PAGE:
As with marriage, the civil partnership can be dissolved along broadly the same lines.
For cohabiting couples, there are no formal requirements to separate (subject to anything specific in a CA) as you were never in a formalised relationship.
What happens to our finances on separation?
Upon breakdown of the marriage or civil partnership, you will both benefit from statutory protection and will potentially be able to make financial claims, eg for maintenance for yourself and for your children, housing/property, capital and pension, based on needs and fairness. Seek a fair agreement about how to allocate your collective assets – subject perhaps to you having a PNA. A court’s starting point may be a 50/50 division but seek legal advice to consider if your situation differs .
Cohabiting couples have no entitlement to claim maintenance nor any share in their ex-partner’s assets, or in any family home no matter the length of cohabitation and can only make claims for children (see below). Each party retains the assets they legally own.
What happens to our children post-separation?
If you were married or in a civil partnership at the time of your child’s birth, you will both have ‘parental responsibility’ (ie rights, duties, powers and responsibilities) regarding your children. Where parents are not married or civil partners at the time of a child’s birth, the mother automatically has parental responsibility. A father may acquire this by being registered on the birth certificate, reaching an agreement with the mother, or by court order. The court operates a ‘no order’ policy regarding children when parents separate – hopefully you can make suitable arrangements between yourselves. Where that is not possible, there are numerous options and avenues to seek help.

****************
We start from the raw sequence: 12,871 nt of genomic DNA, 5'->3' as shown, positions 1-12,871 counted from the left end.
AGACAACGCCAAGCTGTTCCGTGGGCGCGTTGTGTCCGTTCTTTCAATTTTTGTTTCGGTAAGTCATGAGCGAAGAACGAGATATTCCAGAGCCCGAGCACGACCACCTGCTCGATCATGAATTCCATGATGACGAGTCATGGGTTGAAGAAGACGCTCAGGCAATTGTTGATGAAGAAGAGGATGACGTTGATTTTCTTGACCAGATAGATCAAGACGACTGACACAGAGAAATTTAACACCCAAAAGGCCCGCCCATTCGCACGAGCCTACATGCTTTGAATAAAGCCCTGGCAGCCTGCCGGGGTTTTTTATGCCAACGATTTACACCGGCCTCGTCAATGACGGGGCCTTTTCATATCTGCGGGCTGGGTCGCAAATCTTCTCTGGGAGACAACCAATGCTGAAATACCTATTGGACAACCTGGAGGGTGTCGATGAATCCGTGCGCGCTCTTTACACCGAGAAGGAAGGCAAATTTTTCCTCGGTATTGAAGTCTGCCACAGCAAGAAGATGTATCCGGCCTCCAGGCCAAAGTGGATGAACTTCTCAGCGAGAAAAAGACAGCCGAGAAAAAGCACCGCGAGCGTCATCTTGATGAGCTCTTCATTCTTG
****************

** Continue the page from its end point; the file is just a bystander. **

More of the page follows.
Whether married, civil partners or only cohabiting, every parent has equal financial responsibility for his/her child, even if unnamed on the birth certificate. In financial settlement discussions provision for children is prioritised and the Child Support Act applies in most cases.
What happens if one of us dies without a Will?
Provided you are still married or in a civil partnership at the time of death, under the intestacy rules the surviving spouse would inherit all the personal possessions of the deceased; £250,000 of the estate; and half of the remaining estate.
If cohabiting, the surviving cohabitee would not be entitled to anything specific under the intestacy rules, but may make a claim under the Inheritance (Provision for Family and Dependents) Act 1975 .
Will people still marry? Yes: there remains an inherent social value attributed to it. Will the government legislate on rights to protect cohabitating couples? Unlikely to anytime soon. Will there be more civil partnerships? Hopefully and Ms Steinfield and Mr Keidan have illustrated society values a modern way to formalise your relationship.